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Insecurity behind nearly 50pc of schoolgirl dropouts

Insecurity behind nearly 50pc of schoolgirl dropouts

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Dec 24, 2019 - 18:33

 

KABULinfo-icon (Pajhwok): An investigative report shows 14 percent of girls are forced to leave school in six provinces of the country and nearly half of schoolgirls across the country say insecurity is their major issue.

Womeninfo-icon and Children Legal Research Foundation (WCLRF) on Tuesday published the report about challenges and opportunities concerning girls’ educationinfo-icon.

As part of the report, the foundation says it interviewed 1,373 people in Nangarhar, Kabul, Badakhshan, Kandahar, Balkh and Parwan provinces.

The interviewees included 726 schoolgirls, 322 girls who had left school and parents of school girls, teachers, school principles and education experts. The report was prepared between July 2018 and December 2019.

Findings of the report show 49 percent of 322 girls who left school say insecurity was the main threat to them. Another 22 girls who left school said they did so due to violence.

It said 18 percent of the girls said they abandoned school due to impossibilities, seven percent said due to harassment and four percent left school due to forced marriages.

 

Migrationinfo-icon, lack of female teachers, reaching adultness, long distances, harassment in schools, closure of schools, bad traditions, poverty and doing household works are factors that force girls to leave school.

The report shows 59 percent of girls who left school were aged between 13 and 15 years.

Nearly 25 percent of girl students in Badakhshan, 20 in Nangarhar, 17 in Parwan, 16 in Kandahar, 13 in Kabul and 12 in Balkh province said they had stopped going to their schools.

Parents say lack of female teachers in schools was reason their daughters left schools while teachers say long distances contributed to the dropouts.

On the other hand, school principles and education experts say that bad traditions also barred girls from going to school.

The report says 726 girls who are still studying in schools were also interviewed and 49 percent of them called insecurity their major fear.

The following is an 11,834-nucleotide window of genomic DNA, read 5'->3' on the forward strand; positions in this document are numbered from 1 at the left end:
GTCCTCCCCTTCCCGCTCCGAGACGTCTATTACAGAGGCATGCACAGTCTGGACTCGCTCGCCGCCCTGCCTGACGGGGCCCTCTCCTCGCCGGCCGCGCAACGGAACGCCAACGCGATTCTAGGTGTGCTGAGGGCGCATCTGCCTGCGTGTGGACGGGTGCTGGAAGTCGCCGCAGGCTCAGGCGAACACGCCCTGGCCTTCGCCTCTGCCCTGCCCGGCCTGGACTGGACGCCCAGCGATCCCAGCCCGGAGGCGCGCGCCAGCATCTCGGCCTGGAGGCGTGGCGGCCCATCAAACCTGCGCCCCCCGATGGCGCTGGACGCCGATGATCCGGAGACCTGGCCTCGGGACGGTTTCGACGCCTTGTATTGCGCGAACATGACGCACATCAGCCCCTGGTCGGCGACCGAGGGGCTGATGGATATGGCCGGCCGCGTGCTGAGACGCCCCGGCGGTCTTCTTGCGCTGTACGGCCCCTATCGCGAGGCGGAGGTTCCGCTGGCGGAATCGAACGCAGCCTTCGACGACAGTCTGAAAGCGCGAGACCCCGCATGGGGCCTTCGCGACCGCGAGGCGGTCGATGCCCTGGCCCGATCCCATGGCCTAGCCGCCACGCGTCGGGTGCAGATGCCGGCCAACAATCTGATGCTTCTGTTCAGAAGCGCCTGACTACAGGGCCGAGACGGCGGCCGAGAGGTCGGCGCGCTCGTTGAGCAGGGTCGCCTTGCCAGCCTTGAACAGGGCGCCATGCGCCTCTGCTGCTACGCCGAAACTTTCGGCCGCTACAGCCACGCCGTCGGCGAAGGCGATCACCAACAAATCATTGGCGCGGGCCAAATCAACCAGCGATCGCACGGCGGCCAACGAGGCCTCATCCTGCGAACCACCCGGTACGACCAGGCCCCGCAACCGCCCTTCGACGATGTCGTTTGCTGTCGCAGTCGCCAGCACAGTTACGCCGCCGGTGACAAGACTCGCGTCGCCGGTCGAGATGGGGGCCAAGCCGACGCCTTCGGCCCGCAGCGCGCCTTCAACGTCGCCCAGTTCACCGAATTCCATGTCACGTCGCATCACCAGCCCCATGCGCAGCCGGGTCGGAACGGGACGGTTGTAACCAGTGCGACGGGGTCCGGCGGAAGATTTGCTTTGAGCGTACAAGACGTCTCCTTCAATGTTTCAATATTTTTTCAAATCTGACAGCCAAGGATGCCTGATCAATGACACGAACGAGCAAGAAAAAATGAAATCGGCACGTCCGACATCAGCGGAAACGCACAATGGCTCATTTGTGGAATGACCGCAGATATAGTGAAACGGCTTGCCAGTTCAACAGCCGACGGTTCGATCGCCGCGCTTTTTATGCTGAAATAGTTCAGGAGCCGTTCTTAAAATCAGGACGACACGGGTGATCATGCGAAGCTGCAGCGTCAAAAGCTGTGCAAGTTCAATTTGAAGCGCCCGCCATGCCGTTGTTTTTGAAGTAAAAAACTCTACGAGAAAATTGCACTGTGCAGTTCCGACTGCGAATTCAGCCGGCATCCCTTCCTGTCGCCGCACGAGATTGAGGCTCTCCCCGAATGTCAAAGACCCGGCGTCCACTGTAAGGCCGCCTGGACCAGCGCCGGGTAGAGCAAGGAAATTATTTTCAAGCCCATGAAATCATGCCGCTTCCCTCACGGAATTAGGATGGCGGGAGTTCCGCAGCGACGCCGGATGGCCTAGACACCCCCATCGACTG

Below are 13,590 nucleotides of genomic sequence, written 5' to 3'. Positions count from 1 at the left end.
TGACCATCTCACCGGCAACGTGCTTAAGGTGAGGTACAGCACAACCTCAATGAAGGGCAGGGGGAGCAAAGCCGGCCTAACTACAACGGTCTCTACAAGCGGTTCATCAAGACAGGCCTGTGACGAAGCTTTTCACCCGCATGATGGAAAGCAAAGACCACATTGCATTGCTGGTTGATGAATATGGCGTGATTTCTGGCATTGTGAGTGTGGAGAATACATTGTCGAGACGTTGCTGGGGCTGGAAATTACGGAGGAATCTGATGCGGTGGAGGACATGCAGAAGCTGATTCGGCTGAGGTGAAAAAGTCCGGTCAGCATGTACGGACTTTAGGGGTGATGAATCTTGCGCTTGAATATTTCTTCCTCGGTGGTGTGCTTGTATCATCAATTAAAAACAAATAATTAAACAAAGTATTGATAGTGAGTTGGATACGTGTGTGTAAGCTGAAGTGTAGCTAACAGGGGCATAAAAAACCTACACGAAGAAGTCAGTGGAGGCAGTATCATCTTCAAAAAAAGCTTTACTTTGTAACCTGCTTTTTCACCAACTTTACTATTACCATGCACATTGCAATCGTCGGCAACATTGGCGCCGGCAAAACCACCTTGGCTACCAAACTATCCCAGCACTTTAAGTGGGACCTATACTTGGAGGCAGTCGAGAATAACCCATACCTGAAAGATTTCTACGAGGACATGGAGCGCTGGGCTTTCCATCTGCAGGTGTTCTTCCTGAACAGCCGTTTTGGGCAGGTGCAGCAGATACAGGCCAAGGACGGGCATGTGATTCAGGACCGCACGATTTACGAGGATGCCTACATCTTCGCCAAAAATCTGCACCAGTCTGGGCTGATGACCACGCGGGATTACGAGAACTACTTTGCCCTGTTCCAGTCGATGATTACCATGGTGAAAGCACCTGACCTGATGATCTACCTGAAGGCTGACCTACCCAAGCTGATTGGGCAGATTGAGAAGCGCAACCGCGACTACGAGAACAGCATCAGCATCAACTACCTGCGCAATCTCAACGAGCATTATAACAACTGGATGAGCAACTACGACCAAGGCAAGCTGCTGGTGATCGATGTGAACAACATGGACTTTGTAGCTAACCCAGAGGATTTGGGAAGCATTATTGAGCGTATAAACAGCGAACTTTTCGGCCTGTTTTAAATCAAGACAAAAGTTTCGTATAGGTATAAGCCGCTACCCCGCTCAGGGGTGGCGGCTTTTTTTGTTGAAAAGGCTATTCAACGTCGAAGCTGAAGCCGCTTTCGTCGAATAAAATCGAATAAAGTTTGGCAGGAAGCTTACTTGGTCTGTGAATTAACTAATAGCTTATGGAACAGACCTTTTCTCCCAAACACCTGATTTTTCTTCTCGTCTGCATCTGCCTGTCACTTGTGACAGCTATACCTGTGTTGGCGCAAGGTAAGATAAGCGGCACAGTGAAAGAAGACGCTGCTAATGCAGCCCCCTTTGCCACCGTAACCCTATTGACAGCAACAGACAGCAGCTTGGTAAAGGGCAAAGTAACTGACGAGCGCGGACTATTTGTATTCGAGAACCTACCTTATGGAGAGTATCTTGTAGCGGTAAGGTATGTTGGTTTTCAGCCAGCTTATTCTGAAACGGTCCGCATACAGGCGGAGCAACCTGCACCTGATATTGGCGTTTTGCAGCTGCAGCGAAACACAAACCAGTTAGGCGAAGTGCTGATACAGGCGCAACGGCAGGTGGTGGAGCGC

While 24 percent girls said they were stopped from going to school by families, 16 percent said topped after failing exam, four percent blamed domestic violence, four percent called harassment, two percent violence in schools and one percent cited lack of healthcare facilities in schools as reasons why they dropped out.

Encouraging parents for girls education, public awareness, improving academic capacity of teachers, improvement of security, increasing female teachers, reducing poverty, providing more schools, separating girls schools, and empowering local institutions are recommendations WCLRF provided for girls education in the report.

Education Minister Mirwais Balkhi said that around 3.7 million children, with 70 percent of them girls, were deprived of education in the country.

“We thank those who prepared this report, they pointed out issues that bar girls from education, we will try to resolve these problems,” he said.

Balkhi said 60 percent work had been completed on 2,700 schools and their construction was aimed at shortening distances for students, he said.

He added that 1,100 of these schools were for girls. Work on 3,000 more schools would also start in future, he said.

Some guide books for girls’ healthinfo-icon have also been printed and efforts are on for resolving other relevant problems, he added.

“Peace is the only way to do away with insecurity, there is no other option to choose,” he said.

Chief Executive Officer (CEO) Abdullah Abdullah, talking to the event, said girls’ education and curbing corruption could contribute to the country’s development.

The government, particularly the Ministry of Education had made many efforts for education, but more work still needed, he added. He said the government would not hesitate from any efforts at educating girls.

mds/ma

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